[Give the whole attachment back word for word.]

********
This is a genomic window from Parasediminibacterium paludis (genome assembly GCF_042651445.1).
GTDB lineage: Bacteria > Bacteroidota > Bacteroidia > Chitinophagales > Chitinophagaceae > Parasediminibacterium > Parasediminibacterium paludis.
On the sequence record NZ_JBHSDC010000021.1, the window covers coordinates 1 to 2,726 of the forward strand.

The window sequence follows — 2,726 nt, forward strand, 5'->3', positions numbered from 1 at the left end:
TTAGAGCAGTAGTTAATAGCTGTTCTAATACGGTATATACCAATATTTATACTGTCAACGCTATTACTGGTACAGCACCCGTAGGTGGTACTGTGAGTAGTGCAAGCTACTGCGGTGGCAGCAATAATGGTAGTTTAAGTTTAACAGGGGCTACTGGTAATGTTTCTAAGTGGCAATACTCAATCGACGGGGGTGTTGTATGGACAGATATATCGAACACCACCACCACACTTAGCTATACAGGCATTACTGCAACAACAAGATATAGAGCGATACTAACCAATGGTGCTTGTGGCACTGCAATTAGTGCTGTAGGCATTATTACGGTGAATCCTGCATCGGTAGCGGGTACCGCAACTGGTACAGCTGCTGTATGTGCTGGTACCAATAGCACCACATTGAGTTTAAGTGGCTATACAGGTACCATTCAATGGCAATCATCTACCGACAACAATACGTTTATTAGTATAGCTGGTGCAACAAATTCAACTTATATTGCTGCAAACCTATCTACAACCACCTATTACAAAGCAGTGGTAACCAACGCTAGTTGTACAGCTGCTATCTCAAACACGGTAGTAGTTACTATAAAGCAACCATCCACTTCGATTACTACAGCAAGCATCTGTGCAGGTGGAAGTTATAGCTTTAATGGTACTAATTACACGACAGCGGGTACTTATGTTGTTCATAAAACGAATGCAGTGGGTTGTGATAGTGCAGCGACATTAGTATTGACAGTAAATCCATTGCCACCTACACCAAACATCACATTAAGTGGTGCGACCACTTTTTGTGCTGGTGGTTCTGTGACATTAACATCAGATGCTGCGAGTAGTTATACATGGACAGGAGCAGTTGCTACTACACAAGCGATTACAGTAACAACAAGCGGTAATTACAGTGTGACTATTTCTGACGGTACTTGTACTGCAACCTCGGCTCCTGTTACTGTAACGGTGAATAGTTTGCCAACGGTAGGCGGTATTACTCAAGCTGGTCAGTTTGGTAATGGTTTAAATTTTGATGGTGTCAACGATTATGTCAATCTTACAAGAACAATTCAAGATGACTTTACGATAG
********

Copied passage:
This is a genomic window from Parasediminibacterium paludis (genome assembly GCF_042651445.1).
GTDB lineage: Bacteria > Bacteroidota > Bacteroidia > Chitinophagales > Chitinophagaceae > Parasediminibacterium > Parasediminibacterium paludis.
On the sequence record NZ_JBHSDC010000021.1, the window covers coordinates 1 to 2,726 of the forward strand.

The window sequence follows — 2,726 nt, forward strand, 5'->3', positions numbered from 1 at the left end:
TTAGAGCAGTAGTTAATAGCTGTTCTAATACGGTATATACCAATATTTATACTGTCAACGCTATTACTGGTACAGCACCCGTAGGTGGTACTGTGAGTAGTGCAAGCTACTGCGGTGGCAGCAATAATGGTAGTTTAAGTTTAACAGGGGCTACTGGTAATGTTTCTAAGTGGCAATACTCAATCGACGGGGGTGTTGTATGGACAGATATATCGAACACCACCACCACACTTAGCTATACAGGCATTACTGCAACAACAAGATATAGAGCGATACTAACCAATGGTGCTTGTGGCACTGCAATTAGTGCTGTAGGCATTATTACGGTGAATCCTGCATCGGTAGCGGGTACCGCAACTGGTACAGCTGCTGTATGTGCTGGTACCAATAGCACCACATTGAGTTTAAGTGGCTATACAGGTACCATTCAATGGCAATCATCTACCGACAACAATACGTTTATTAGTATAGCTGGTGCAACAAATTCAACTTATATTGCTGCAAACCTATCTACAACCACCTATTACAAAGCAGTGGTAACCAACGCTAGTTGTACAGCTGCTATCTCAAACACGGTAGTAGTTACTATAAAGCAACCATCCACTTCGATTACTACAGCAAGCATCTGTGCAGGTGGAAGTTATAGCTTTAATGGTACTAATTACACGACAGCGGGTACTTATGTTGTTCATAAAACGAATGCAGTGGGTTGTGATAGTGCAGCGACATTAGTATTGACAGTAAATCCATTGCCACCTACACCAAACATCACATTAAGTGGTGCGACCACTTTTTGTGCTGGTGGTTCTGTGACATTAACATCAGATGCTGCGAGTAGTTATACATGGACAGGAGCAGTTGCTACTACACAAGCGATTACAGTAACAACAAGCGGTAATTACAGTGTGACTATTTCTGACGGTACTTGTACTGCAACCTCGGCTCCTGTTACTGTAACGGTGAATAGTTTGCCAACGGTAGGCGGTATTACTCAAGCTGGTCAGTTTGGTAATGGTTTAAATTTTGATGGTGTCAACGATTATGTCAATCTTACAAGAACAATTCAAGATGACTTTACGATAG